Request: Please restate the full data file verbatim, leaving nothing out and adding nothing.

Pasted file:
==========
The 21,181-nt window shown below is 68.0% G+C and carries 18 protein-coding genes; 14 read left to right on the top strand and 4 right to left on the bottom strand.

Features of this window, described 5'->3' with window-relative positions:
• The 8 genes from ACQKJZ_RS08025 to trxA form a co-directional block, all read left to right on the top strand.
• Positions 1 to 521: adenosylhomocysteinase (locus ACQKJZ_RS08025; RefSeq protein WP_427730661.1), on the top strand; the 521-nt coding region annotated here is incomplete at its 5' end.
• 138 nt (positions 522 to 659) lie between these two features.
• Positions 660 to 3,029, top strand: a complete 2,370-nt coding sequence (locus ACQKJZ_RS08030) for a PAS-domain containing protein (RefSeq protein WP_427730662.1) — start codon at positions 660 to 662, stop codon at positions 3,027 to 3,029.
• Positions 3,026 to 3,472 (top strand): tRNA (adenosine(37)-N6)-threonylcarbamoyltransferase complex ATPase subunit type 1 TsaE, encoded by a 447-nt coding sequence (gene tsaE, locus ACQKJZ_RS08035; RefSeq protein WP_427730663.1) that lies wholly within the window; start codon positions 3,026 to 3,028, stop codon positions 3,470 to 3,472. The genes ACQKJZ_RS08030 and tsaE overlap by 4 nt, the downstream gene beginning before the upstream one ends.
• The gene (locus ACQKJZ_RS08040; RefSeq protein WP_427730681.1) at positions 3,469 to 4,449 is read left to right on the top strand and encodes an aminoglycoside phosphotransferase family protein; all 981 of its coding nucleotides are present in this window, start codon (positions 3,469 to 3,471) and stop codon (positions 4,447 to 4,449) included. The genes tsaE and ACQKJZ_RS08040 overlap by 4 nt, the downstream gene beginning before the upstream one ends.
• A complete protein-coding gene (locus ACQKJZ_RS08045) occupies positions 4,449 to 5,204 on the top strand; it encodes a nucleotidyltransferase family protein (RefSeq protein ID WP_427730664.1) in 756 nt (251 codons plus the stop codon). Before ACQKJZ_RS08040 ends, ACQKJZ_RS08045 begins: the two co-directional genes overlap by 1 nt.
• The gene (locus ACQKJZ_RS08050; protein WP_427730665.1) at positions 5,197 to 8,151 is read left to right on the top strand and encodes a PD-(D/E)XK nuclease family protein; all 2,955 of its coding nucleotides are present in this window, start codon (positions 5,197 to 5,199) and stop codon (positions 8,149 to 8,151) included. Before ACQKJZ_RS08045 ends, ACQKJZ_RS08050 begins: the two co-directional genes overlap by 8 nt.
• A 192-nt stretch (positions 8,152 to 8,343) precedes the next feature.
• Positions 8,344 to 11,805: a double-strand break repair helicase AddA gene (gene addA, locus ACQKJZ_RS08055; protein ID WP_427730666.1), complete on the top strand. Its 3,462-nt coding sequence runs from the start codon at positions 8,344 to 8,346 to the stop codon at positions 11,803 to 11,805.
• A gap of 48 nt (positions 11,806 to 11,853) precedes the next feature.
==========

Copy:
The 21,181-nt window shown below is 68.0% G+C and carries 18 protein-coding genes; 14 read left to right on the top strand and 4 right to left on the bottom strand.

Features of this window, described 5'->3' with window-relative positions:
• The 8 genes from ACQKJZ_RS08025 to trxA form a co-directional block, all read left to right on the top strand.
• Positions 1 to 521: adenosylhomocysteinase (locus ACQKJZ_RS08025; RefSeq protein WP_427730661.1), on the top strand; the 521-nt coding region annotated here is incomplete at its 5' end.
• 138 nt (positions 522 to 659) lie between these two features.
• Positions 660 to 3,029, top strand: a complete 2,370-nt coding sequence (locus ACQKJZ_RS08030) for a PAS-domain containing protein (RefSeq protein WP_427730662.1) — start codon at positions 660 to 662, stop codon at positions 3,027 to 3,029.
• Positions 3,026 to 3,472 (top strand): tRNA (adenosine(37)-N6)-threonylcarbamoyltransferase complex ATPase subunit type 1 TsaE, encoded by a 447-nt coding sequence (gene tsaE, locus ACQKJZ_RS08035; RefSeq protein WP_427730663.1) that lies wholly within the window; start codon positions 3,026 to 3,028, stop codon positions 3,470 to 3,472. The genes ACQKJZ_RS08030 and tsaE overlap by 4 nt, the downstream gene beginning before the upstream one ends.
• The gene (locus ACQKJZ_RS08040; RefSeq protein WP_427730681.1) at positions 3,469 to 4,449 is read left to right on the top strand and encodes an aminoglycoside phosphotransferase family protein; all 981 of its coding nucleotides are present in this window, start codon (positions 3,469 to 3,471) and stop codon (positions 4,447 to 4,449) included. The genes tsaE and ACQKJZ_RS08040 overlap by 4 nt, the downstream gene beginning before the upstream one ends.
• A complete protein-coding gene (locus ACQKJZ_RS08045) occupies positions 4,449 to 5,204 on the top strand; it encodes a nucleotidyltransferase family protein (RefSeq protein ID WP_427730664.1) in 756 nt (251 codons plus the stop codon). Before ACQKJZ_RS08040 ends, ACQKJZ_RS08045 begins: the two co-directional genes overlap by 1 nt.
• The gene (locus ACQKJZ_RS08050; protein WP_427730665.1) at positions 5,197 to 8,151 is read left to right on the top strand and encodes a PD-(D/E)XK nuclease family protein; all 2,955 of its coding nucleotides are present in this window, start codon (positions 5,197 to 5,199) and stop codon (positions 8,149 to 8,151) included. Before ACQKJZ_RS08045 ends, ACQKJZ_RS08050 begins: the two co-directional genes overlap by 8 nt.
• A 192-nt stretch (positions 8,152 to 8,343) precedes the next feature.
• Positions 8,344 to 11,805: a double-strand break repair helicase AddA gene (gene addA, locus ACQKJZ_RS08055; protein ID WP_427730666.1), complete on the top strand. Its 3,462-nt coding sequence runs from the start codon at positions 8,344 to 8,346 to the stop codon at positions 11,803 to 11,805.
• A gap of 48 nt (positions 11,806 to 11,853) precedes the next feature.